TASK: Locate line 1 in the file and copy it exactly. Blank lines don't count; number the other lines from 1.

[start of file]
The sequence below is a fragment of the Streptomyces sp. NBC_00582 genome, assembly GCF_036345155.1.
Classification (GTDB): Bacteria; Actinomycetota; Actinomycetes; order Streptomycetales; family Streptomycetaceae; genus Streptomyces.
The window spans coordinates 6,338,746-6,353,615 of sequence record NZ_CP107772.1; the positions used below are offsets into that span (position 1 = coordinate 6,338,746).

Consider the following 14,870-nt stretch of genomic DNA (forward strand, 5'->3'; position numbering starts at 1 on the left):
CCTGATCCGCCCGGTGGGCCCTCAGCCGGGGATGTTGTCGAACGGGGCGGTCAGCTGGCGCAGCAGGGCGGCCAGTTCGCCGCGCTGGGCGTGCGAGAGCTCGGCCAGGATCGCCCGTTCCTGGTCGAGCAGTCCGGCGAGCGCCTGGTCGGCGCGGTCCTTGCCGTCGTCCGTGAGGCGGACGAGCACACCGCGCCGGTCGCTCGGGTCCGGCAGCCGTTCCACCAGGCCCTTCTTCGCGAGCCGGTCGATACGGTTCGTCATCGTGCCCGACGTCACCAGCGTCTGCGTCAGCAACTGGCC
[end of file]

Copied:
The sequence below is a fragment of the Streptomyces sp. NBC_00582 genome, assembly GCF_036345155.1.